Last Updated: Sun May 20, 2012 11:40 am (KSA) 08:40 am (GMT)

Muslim gay Canadian launches book in Malaysia despite ‘ban’

A new book by Canadian Muslim gay activist, Irshad Manji, “Allah, Liberty and Love”, has not been banned in Malaysia, yet.  (File Photo)
A new book by Canadian Muslim gay activist, Irshad Manji, “Allah, Liberty and Love”, has not been banned in Malaysia, yet. (File Photo)

A Canadian Muslim gay activist launched her controversial new book on liberal Islam in Muslim-majority Malaysia Saturday despite a government minister’s attempts to shut down the event.

Irshad Manji launched “Allah, Liberty and Love” at a hastily arranged event in the capital Kuala Lumpur after two other venues pulled out of hosting her, according to local publisher ZI Publications.

“Fantastic event in KL! Great energy ̶ except 4 cops who told latecomers that event is banned. Didn't stop us. Congrats 2 all,” Manji wrote on Twitter.

Jamil Khir Baharom, minister in charge of Islamic affairs, had said Islamic officials and the Home Ministry would not allow the author’s roadshow in the country following complaints.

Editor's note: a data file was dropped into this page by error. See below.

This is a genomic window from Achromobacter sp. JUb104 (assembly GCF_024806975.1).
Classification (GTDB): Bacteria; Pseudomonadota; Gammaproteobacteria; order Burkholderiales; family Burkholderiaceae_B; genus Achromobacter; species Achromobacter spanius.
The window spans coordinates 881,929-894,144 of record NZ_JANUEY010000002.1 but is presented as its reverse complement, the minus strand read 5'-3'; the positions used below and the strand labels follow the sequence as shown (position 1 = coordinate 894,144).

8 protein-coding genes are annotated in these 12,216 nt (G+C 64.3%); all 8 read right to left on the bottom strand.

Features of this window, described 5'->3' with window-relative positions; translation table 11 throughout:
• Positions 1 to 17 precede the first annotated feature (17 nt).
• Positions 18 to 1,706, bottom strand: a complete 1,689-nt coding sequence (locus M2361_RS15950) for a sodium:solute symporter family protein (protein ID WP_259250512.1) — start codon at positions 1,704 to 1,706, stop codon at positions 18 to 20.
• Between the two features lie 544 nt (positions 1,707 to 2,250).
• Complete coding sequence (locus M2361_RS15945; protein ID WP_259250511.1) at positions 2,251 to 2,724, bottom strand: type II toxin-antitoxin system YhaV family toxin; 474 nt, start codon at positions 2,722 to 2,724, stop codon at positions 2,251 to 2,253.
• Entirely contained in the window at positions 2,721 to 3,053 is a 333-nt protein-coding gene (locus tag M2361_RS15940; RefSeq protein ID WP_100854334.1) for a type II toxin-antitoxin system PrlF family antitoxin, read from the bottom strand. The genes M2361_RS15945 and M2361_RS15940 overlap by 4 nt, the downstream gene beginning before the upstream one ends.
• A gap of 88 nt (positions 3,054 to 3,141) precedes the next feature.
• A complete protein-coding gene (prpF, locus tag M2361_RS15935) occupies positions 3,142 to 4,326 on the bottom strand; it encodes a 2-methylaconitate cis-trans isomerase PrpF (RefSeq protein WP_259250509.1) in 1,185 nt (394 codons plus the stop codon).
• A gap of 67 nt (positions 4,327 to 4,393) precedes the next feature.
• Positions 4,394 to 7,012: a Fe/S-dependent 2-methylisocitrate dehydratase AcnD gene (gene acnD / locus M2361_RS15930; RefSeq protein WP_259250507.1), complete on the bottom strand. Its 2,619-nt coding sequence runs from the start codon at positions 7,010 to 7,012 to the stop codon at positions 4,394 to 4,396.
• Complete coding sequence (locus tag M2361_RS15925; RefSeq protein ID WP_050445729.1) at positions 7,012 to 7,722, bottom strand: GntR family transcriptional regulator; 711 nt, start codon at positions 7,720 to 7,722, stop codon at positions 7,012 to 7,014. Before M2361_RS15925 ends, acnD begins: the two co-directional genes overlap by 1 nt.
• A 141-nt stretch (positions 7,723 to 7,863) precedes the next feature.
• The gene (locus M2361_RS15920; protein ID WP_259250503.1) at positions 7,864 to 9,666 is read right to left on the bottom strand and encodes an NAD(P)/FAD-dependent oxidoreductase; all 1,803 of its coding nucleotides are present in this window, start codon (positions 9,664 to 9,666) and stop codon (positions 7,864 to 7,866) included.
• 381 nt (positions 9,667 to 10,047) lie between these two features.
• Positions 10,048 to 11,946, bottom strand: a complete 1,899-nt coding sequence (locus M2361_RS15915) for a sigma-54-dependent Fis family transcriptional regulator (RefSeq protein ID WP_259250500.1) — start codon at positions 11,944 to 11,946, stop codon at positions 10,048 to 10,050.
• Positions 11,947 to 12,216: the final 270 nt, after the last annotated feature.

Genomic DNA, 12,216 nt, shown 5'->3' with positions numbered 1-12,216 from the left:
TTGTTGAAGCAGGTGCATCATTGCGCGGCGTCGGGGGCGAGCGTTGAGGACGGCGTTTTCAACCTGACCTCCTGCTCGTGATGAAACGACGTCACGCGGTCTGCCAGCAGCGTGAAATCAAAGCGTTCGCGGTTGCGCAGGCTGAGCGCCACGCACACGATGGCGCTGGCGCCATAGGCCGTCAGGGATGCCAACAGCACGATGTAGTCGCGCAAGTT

He was quoted by national news agency Bernama as saying earlier Saturday that the book was offensive to Muslims as was Manji’s ideology and openly gay lifestyle, which was deemed to be against Islam.

According to her website, the book, now available in the local Malay language, “shows all of us how to reconcile faith and freedom in a world seething with repressive dogmas... This book is the ultimate guide to becoming a gutsy global citizen.”

The book has not been officially banned. Manji was due to fly to New York City late Saturday.

Her previous internationally acclaimed book, “The Trouble with Islam Today,” is already banned in Malaysia, ZI Publications said.

Manji also faced problems while touring Indonesia before coming to Malaysia. Police shut down several events after the Islamic Defenders Front group held violent protests condemning her liberal views on Islam and her homosexuality.

It is also not the first time a foreign act has run into trouble in Malaysia.

In February, Malaysia banned a show by American singer Erykah Badu after a photo of her with body art including the Arabic word for “Allah” was published in a daily newspaper.

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